My trainspotting era, you will be relieved to hear, ended rather a long time ago. Long enough for me to have forgotten which "streak", as the London and North Eastern Railway (LNER) A4 locomotives were affectionately known, passed through Shildon station.
Shildon, the Durham town where I grew up, is widely recognised as the birthplace of rail travel. It does not lie on the London-Scotland main line but, when I was a lad, saw occasional main line traffic as a result of diversions. Mail trains also passed through.
I am sure I saw one streak-hauled train there, heading towards or from Shildon tunnel just north of the station. If I am right, it was either Quicksilver or Bittern. In truth, I recall with certainty only an old A1/A3 wreck - or so it looked - named after a successful racehorse, Galopin, trundling through the station one evening, probably pulling the mail train.
Of course it is also possible, given the tricks of memory, that I never saw a streak in Shildon at all. If so, I have now made up for it.
The most famous A4 loco was, of course, Mallard, which set a world speed record in 1938. This beautiful gleaming beast now stands haughtily in the Shildon's Locomotion railway museum, an offshoot of the National Railway Museum at York. Union of South Africa is also there and, later this month, they will be joined by the four other surviving locos.
My memory is not completely shot: I correctly recalled that speed as 126mph, though contemporary anoraks - including the streaks' creator, Sir Nigel Gresley - apparently argued that this was achieved only over a few yards and downhill at that. For all I know, they also claimed it was being pushed by superfast sprinters at the same time. In any event, the record stands; no steam engine has ever gone faster.
I guessed its BR number as 60023 and was just one out (60022) and, similarly, the total number built as 36 (there were 35).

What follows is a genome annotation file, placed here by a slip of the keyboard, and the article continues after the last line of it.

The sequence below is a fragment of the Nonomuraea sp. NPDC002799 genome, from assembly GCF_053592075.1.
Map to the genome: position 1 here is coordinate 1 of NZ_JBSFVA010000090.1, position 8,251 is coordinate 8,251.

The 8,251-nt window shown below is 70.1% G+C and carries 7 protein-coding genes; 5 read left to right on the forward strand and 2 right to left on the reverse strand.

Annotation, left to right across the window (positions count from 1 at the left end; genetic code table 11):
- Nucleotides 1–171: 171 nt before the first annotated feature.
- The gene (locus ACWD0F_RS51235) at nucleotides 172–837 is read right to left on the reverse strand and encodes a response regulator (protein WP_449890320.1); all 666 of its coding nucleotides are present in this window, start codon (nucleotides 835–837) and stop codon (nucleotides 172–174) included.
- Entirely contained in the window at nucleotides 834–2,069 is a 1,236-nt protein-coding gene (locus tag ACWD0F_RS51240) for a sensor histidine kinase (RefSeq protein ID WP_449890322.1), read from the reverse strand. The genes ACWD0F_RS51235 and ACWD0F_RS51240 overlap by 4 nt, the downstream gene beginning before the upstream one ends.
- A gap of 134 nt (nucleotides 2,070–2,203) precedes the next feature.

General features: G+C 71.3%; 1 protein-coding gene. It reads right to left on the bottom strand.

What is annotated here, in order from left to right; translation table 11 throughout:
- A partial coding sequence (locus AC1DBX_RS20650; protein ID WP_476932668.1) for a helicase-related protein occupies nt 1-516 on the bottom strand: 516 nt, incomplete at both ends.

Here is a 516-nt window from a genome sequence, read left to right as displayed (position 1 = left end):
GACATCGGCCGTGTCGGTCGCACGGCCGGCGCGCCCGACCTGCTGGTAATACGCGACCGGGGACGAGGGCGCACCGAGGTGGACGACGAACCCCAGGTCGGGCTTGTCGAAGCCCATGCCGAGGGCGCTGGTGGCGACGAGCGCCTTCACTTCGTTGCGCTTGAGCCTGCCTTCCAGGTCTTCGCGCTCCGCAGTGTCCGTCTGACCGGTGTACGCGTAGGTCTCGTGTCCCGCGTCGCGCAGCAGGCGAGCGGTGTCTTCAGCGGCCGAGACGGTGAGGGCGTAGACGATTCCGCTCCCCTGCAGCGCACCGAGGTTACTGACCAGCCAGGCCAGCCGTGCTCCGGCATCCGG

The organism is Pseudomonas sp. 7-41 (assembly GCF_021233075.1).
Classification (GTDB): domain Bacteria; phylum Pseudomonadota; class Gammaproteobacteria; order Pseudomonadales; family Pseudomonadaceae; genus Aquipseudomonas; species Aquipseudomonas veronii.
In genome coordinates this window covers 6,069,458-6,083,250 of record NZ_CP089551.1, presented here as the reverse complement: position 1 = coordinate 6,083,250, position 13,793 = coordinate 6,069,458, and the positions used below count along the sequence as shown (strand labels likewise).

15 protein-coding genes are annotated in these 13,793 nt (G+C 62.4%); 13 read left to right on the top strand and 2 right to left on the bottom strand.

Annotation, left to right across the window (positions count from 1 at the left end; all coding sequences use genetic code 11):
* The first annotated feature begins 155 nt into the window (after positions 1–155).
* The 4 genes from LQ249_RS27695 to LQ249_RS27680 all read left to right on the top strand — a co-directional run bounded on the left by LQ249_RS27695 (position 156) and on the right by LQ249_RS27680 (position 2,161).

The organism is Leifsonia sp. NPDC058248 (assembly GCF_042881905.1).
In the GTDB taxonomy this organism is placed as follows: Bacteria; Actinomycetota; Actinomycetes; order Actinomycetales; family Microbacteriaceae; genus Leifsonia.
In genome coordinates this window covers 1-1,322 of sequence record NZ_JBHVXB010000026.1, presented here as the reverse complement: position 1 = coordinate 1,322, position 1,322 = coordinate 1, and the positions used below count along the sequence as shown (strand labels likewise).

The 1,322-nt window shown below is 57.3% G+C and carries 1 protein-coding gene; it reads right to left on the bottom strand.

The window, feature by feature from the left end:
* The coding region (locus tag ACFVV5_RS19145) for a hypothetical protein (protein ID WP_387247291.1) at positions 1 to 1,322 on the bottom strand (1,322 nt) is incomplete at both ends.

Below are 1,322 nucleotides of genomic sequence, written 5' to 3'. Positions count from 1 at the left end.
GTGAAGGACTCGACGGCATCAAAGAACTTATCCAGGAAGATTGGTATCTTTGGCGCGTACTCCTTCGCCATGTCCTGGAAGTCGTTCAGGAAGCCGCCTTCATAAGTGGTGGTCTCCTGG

But what a spectacle it makes. I had remembered the trademark sloping front as steeper than it is but Mallard presented a glorious sight, heading a line of rolling stock two along from the much less imposing example of the experimental "Tilt" trains.
The other surviving members of Gresley's Doncaster-built classics, due at Shildon from Feb 15-23, are:
* Bittern, now my near neighbour at the Southall Railway Centre
* Dwight D Eisenhower, which normally resides at the National Railroad Museum at Green Bay, Wisconsin but has been back in the UK since last year's Mallard 75th anniversary ceremonies
* Dominion of Canada, also in the UK - on loan from the Canadian Railway Museum - since the Mallard celebrations
* fittingly, Sir Nigel Gresley, which still works on the North Yorkshire Moors Railway between Whitby and Pickering. It was to have been called Bittern until someone noticed it was the 100th of Gresley's Pacific locos to be built
Take a look at the Locomotion museum site: https://www.nrm.org.uk/PlanaVisit/VisitShildon
There's much more to see, from royal train carriages to railway station relics and a replica of Timothy Hackworth's 1829 engine Sans Pareil. And it's free.
In the words of a song written and recorded by Geordie's Penker to mark the 150th anniversary of the world's first steam-pulled passenger train leaving Shildon in 1825: "Who needs Presley when you've got Nigel Gresley?"
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